Only barely related, but Grassmann numbers are hilariously weird. Among other properties, their square is always zero (though they’re generally non-zero).
I would anti-recommend Purcell, but I acknowledge that for some people it’s the best. It’s more wordy and “tell rather than show” than e.g. Griffiths.
On Reichl’s book, I want to note from what I’ve heard (not personally read) that the 2nd edition has much more explanation and intuition that the 3rd edition cut out. I haven’t read other statistical mechanics books and so can’t compare to others.
I’m surprised to see Sakurai here rather than Griffiths. The latter is the classic undergraduate introduction, which would seem better targeted to this audience. The topics Sakurai has that Griffith’s doesn’t are more technical than any non-physicist is likely to care about (e.g. the Heisenberg representation). Griffiths’ strength is that he “speaks to you”, making it feel like 1-on-1 tutoring rather than a theory paper. I learned from Griffith’s 2nd edition (blue cover), and although the 3rd edition is out now (red cover) its reviews so far seem mixed: https://www.amazon.com/Introduction-Quantum-Mechanics-David-Griffiths-ebook/dp/B07G15LW25.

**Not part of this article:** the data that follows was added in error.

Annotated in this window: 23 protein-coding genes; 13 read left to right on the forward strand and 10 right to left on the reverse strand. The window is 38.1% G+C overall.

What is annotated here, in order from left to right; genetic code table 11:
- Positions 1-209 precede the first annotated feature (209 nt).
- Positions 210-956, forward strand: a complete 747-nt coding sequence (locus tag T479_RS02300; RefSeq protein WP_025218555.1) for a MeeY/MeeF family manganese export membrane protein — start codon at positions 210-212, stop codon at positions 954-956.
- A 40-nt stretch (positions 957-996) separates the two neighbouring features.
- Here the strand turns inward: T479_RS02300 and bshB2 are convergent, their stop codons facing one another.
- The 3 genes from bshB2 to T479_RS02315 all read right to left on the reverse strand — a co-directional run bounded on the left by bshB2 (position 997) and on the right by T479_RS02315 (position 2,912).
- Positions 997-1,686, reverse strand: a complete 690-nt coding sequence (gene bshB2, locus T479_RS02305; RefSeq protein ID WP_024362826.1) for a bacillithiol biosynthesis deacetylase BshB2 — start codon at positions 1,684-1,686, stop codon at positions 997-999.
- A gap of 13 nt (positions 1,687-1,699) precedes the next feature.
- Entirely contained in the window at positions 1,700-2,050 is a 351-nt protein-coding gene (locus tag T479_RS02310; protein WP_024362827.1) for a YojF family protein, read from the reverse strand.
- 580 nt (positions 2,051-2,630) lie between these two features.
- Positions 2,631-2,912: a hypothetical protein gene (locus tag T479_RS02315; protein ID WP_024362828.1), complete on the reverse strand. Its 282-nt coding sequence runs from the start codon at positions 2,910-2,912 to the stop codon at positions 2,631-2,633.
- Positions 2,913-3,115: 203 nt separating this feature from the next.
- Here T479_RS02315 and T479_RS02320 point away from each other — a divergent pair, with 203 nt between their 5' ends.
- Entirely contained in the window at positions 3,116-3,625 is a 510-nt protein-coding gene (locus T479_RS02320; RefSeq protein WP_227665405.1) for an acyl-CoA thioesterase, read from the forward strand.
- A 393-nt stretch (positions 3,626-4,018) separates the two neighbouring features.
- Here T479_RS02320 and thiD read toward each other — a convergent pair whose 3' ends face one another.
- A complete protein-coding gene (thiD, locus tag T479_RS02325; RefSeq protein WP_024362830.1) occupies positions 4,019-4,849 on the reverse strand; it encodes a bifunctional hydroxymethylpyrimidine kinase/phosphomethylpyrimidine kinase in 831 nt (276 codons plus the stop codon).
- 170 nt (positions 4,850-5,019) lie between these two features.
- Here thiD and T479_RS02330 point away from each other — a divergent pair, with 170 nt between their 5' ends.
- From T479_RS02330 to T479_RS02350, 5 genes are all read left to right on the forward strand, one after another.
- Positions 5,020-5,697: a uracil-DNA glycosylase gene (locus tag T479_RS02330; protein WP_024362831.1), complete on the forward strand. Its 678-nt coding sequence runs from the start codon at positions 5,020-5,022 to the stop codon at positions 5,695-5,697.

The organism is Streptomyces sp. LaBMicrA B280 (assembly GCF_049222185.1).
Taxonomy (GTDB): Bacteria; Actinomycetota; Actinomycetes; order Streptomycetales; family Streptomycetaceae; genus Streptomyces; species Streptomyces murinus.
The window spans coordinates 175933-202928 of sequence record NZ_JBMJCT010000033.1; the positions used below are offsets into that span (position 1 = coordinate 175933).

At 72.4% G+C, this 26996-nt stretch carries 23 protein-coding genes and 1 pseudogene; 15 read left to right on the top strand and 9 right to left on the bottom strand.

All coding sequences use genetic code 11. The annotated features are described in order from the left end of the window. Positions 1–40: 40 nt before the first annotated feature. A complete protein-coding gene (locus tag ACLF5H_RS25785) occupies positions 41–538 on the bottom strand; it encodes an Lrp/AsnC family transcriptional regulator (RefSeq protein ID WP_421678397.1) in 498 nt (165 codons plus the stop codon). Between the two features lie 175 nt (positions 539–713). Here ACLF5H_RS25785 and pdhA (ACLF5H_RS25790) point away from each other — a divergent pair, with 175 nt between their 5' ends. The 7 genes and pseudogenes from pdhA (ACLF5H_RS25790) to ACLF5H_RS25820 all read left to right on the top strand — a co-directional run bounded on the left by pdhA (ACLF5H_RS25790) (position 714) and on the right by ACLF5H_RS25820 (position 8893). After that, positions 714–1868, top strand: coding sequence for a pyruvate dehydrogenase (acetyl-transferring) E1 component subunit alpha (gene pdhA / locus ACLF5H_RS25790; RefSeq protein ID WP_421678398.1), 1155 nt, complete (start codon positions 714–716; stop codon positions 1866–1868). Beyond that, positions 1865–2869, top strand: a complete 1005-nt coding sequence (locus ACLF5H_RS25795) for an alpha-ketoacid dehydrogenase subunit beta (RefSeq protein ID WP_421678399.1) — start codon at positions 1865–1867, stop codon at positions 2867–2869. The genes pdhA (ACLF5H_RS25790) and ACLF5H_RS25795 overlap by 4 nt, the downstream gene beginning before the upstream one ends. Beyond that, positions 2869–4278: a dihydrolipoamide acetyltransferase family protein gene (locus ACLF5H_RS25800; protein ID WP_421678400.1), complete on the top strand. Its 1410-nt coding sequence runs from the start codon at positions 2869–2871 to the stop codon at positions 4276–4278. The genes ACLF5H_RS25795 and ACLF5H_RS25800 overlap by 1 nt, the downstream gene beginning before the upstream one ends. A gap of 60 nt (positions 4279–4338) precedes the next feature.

Good point about benefits = healthcare = rising, but I'm not sure about your circular reasoning claim. Seems more like you could argue that K-12 cost increases are the result of healthcare price increases, but now you still have to explain why healthcare prices have increased so much.
On page 17 of his book, Alex shows that administrators in K-12 education are a vanishingly small fraction of the employees. He thoroughly addresses and dismisses bloat theory in the book (which would notably be a different effect than Baumol).
Thanks! I originally tried using those links but didn't know to add ".png" to the end.